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5 important exercises to improve running form

As a physiotherapist I always give my patients exercises to help improve their running form. Although there are hundreds of good exercises one can give to a runner, the following 5 seem to be pretty popular in my clinic. These exercises can be used as a quick test to see if you have certain areas of weakness, and can be done in the comfort of your home. The exercises that are difficult for you to perform are the ones you should practice! None of these exercises should be painful.

 

 

1)      The one leg stand exercise:

Purpose: Improve balance

Why is this important?:

During the midstance phase of running, one foot is on the ground and the other one in the air: Essentially you are being made to balance on one leg (even if only for a split second). A runner will typically average 1,200 steps a mile on one foot. During the time your body has to support about 2 .5 times your body weight. Good stability in mid-stance is therefore very important.

How to perform this exercise:

Stand in front of a mirror on one leg. Your toes (especially your big one) must stay on the ground. Make sure you are not raising or lowering the inside arch of your foot. Make sure the rest of your body is not wobbling around. If you can complete this task for 30 seconds try the same exercise with your eyes closed.

2)      The Toe Lift exercise:

Purpose: Foot arch strengthening

Why is this important:

According to physiotherapist Jay Dicharry, in single leg stance phase of running between 80-85% percent of your support comes from your big toe. The key toe muscle (and the muscle which stabilizes the arch of your foot) is called the Flexor Hallucis Brevis muscle. In order to keep your body in good alignment foot strength is important. Strengthening this muscle is even more important for those that run in minimalist shoes, as there is less cushioning between you and the ground.

How to perform this exercise:

Stand with both feet on the ground. Push your big toes into the ground and try to lift your little toes. Now try and lift your big toe without lifting your little toes. Alternate between the 2 movements

3)      The doorway stretch exercise:

Purpose: Stretching the hip flexors

Why is this important

Being able to extend our hips as we run is essential especially as we increase speed. Tight hip flexors can often limit hip extension. In order to compensate for this lack of mobility we extend or arch our lumbar spine. This not only can lead to back pain, but also compromise the ability of our core muscles to work efficiently.  Making sure we have good length in our hip flexors is therefore very important.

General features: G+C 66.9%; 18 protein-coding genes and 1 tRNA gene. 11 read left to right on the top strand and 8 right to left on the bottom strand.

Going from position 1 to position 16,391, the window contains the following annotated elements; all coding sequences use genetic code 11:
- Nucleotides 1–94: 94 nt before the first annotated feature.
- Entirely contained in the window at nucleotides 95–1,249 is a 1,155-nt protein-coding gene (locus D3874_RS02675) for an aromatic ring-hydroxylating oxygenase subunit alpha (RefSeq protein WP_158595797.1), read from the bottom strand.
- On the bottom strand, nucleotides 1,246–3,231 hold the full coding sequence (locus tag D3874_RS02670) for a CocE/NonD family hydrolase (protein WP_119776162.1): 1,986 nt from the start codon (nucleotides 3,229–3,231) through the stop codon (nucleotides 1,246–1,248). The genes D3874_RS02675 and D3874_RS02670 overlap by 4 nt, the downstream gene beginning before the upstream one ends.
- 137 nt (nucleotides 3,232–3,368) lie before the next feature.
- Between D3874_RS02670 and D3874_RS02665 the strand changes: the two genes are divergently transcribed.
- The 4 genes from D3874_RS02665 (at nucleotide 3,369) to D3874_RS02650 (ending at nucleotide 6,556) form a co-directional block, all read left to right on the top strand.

How to perform this exercise:

To stretch your right hip flexor: Kneel down close to a door frame with your right knee in line with the door frame and your left forward in front of you. Your back should be on the door frame. Flatten your back against the door frame. You should feel a stretch in your right hip flexor.

4)      The One leg mini squat exercise

Purpose: Improving functional control

Why is this important ?

One of the reasons for developing knee problems when running is poor lower limb control. Poor control can be due to weakness both proximally (your core and hip abductors) or distally at your foot. The one leg mini squat exercise is an excellent exercise to improve leg control and strengthen all the right places.

How to perform this exercise:

Tie a piece of theraband above your knees. Stand on one leg with your other leg is slight abduction. Rotate your hip outwards against the band so that your foot arch raises slightly from the floor.  Bend the leg you are standing on to around 60 degrees and straighten. Make sure that your knee is in line with your second toes. Make sure that your trunk is stable

5)      The marching bridge

Purpose: Gluteal strengthening

Why is this important ?

The gluteus maximus muscle or buttock muscle is one of the strongest muscles in the body. A study performed by researcher Daniel Lieberman in 2006  looked at the role of the gluteus maximus during running. The study found  that the gluteus maximus helps to keep your trunk upright and to decelerate your swinging leg as it makes contact with the ground.  The gluteus maximus also extends your hip joint when your feet push off the ground, moving your body in a forward direction.
How to perform this exercise.

Lie on your back with your knees hip width apart. Lift your bottom off the floor. Now lift one leg an inch off the ground. Make sure you are not rotating or dropping your pelvis. Return your foot and repeat on the other side.

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